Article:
Some were in wheelchairs. Others held banners. In all about 100 activists showed up tonight for a candlelight vigil under the Capitol's stone-roofed north entrance, expressing worry that looming budget cuts are going to shred the state's safety net.
The state's anticipated budget shortfall for next year is $4.8 billion, and a Thursday morning revenue forecast could make the situation worse or better.
But already, Gov. Chris Gregoire has ordered across-the-board spending cuts to cover a $520 million deficit through June, and that alone will knock some 27,000 children off health-insurance subsidies and could end prescription drug coverage for up to 500,000 recipients of Medicaid after March.
Additional cuts of 10 percent or more are under review by state agencies as Gregoire prepares for a budget to be released before Christmas.
"Even though we are in a recession, and I know we have to do these cuts, it's going to hurt in the long run," said Kyle Matheson, who held a battery-powered candle. "We need to stop this hurt."
Matheson said he recently became unemployed and also serves on the board of People First of Washington, which advocates for people with disabilities. "I'm concerned about the Medicaid cuts, the pharmacy cuts, any type of cuts that are going to hurt anybody with developmental disabilities or mental health issues," he said.
Diana Stadden, policy and advocacy coordinator for the ARC of Washington advocacy group, said she has a 17-year-old son with autism and she worries about pharmacy cuts. As a parent of three children employed by a nonprofit, she said it will be difficult to pay for some of his medications.
Stadden's group was one of several that arranged the vigil, including AARP, PAS-Port for Change, Puget Sound Alliance for Retired Americans, SEIU Healthcare 775NW and the Washington State Senior Citizens Lobby.
Ingrid McDonald of AARP, Walt Bowen of the Senior Lobby and Sue Elliott of ARC met with Gov. Gregoire and other healthcare-issue stakeholders late in the afternoon to talk about the pending cuts. McDonald said there was a shared sense of despair about the budget in the short term but optimism longer term that is linked to federal health-care reform.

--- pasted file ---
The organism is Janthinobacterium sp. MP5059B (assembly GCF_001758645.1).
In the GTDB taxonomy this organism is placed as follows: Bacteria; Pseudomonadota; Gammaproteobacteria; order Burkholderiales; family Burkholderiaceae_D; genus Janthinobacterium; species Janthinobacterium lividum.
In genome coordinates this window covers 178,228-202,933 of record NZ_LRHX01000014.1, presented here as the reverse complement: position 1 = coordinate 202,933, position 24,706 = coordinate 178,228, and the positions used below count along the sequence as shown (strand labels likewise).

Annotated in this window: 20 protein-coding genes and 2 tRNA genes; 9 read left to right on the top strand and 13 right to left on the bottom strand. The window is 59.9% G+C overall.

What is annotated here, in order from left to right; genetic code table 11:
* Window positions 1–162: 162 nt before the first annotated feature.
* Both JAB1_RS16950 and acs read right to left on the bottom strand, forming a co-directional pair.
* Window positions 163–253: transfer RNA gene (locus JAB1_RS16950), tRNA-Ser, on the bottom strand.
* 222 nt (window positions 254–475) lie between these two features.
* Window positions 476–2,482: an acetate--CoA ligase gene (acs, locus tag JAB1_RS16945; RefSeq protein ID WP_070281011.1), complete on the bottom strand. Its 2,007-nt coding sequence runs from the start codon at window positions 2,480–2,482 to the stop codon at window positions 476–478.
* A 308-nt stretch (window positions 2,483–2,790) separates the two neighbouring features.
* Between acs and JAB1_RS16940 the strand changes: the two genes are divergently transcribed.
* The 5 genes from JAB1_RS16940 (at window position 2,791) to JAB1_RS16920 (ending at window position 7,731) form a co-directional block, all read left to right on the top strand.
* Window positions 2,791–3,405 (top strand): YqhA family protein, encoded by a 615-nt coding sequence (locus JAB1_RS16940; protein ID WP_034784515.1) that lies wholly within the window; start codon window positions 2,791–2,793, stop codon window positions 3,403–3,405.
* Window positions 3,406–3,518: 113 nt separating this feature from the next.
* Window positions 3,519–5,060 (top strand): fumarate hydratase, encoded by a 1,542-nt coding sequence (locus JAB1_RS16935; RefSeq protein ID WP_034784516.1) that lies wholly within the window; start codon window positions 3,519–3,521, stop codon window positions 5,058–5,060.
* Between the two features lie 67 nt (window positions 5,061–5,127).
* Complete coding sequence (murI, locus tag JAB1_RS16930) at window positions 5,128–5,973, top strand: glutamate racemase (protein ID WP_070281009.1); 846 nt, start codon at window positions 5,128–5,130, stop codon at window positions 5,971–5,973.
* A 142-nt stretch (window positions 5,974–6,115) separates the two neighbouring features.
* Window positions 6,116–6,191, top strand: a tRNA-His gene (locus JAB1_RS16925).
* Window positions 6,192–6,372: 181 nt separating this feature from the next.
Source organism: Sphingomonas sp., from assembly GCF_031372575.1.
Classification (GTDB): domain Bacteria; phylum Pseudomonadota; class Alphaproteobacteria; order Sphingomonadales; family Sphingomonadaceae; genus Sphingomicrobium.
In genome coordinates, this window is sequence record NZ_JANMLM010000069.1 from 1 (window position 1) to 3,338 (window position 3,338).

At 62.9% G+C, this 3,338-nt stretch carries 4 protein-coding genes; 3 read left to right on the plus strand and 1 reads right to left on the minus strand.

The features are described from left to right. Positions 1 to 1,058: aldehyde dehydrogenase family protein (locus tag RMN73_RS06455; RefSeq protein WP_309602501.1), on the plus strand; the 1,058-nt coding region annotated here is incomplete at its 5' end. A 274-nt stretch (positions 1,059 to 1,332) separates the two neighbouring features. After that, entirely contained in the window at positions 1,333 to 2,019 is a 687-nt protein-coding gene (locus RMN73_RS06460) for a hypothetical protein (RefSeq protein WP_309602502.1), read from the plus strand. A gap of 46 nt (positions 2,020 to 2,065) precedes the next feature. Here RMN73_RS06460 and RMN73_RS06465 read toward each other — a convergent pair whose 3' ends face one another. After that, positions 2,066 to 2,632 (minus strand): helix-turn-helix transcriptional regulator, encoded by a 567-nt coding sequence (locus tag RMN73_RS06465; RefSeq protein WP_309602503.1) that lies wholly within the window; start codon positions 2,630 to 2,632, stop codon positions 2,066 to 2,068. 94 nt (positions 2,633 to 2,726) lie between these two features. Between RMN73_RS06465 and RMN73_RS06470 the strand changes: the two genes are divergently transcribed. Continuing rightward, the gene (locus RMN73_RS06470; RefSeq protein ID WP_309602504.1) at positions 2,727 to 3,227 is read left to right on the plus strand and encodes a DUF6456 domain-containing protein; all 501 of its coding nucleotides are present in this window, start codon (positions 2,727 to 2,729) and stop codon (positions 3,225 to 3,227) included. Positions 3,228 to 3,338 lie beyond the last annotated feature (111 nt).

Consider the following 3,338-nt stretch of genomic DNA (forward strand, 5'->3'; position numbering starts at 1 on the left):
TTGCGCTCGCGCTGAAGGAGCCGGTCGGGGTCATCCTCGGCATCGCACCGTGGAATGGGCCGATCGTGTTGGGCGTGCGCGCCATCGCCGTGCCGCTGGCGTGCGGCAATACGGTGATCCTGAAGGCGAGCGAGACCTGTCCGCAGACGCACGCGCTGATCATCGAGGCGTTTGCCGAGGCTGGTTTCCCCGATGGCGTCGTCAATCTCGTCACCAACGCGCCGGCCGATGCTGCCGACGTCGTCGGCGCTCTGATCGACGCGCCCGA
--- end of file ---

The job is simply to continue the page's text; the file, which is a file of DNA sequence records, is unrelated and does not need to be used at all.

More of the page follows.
She said Gregoire pointed to the reform as a way to get out of the current financing mess and that Gregoire reported talking to federal Human Services Secretary Kathleen Sebelius about letting the state serve as a pilot for the new Centers for Innovation created by reform.
Dennis Mahar, leader of the Lewis-Mason-Thurston Area Agency on Aging said the state might be able to save money with a more coordinated use of Medicare and Medicaid spending.
He also expressed hope that lawmakers could find the guts to approve new revenues, summoning a two-thirds supermajority required by passage of Initiative 1053 on Nov. 2.
"I worry that our jails and emergency rooms will become our treatment centers," Mahar said.
Bowen said what is happening with budget cuts is the start of "dismantling" a long-term care system that took 30 years to build up and become cost-effective through supporting seniors in their homes instead of nursing facilities.
"I think the governor is pained about the whole thing," Bowen said after the meeting with about 14 people and Gregoire about health care. "This is beyond anything she ever thought about in political life before She was troubled by what is going to happen and tried to explain it. She's trying to figure out what to do about it."
The Governor’s Office confirmed Gregoire met with the parties but had no immediate comment.Mahar and McDonald cited elimination of hospice care aid for 2,600 low-income people and an end to prescription drugs for outpatient clients of the Medicaid system as major harmful outcomes of the budget crisis.
"I don't know how you do that,” Mahar said of the hospice cuts that are included in the Department of Social and Health Services share of 6.3 percent spending cuts. The cuts also will eliminate dental, vision and other care for low-income elderly and reduce hours available for homecare workers to assist the frail still living in their homes.
DSHS Secretary Susan Dreyfus said last week her agency also is cutting about $19 million more from its welfare spending, particularly in child-care subsidies for poor families transitioning to work, because caseloads have swollen and funding has not. That is in addition to more than $50 million in welfare cuts announced a few months ago.
Adam Glickman of the Service Employees International Union provided an analysis of the overall DSHS cuts that make up a large share of the $520 million in across-the-board cuts. The analysis showed administration and support services are being reduced by about 5.2 percent, while alcohol and substance abuse programs and developmental disabilities are cut by 10 percent. Economic services such as help for those on welfare are being cut 16.8 percent and long-term care is cut 15.7 percent, the analysis shows.
Inside of the long-term care area, SEIU's analysis shows home-care services are reduced by 15.5 percent and community residential services by 7.8 percent.
"It means some seniors and people with disability will lose homecare services entirely. Others will see their services drastically reduced, and thousands of vulnerable seniors will lose access to critical services like dental and vision coverage and prescription medications," Glickman said.
Glickman said SEIU and the coalition wants to put a human face on the cuts before the ugly budget fight gets under way in January in the Legislature. And McDonald said they want the public to know what really is at stake.
"There's not a clear path to it not being ugly," Glickman said.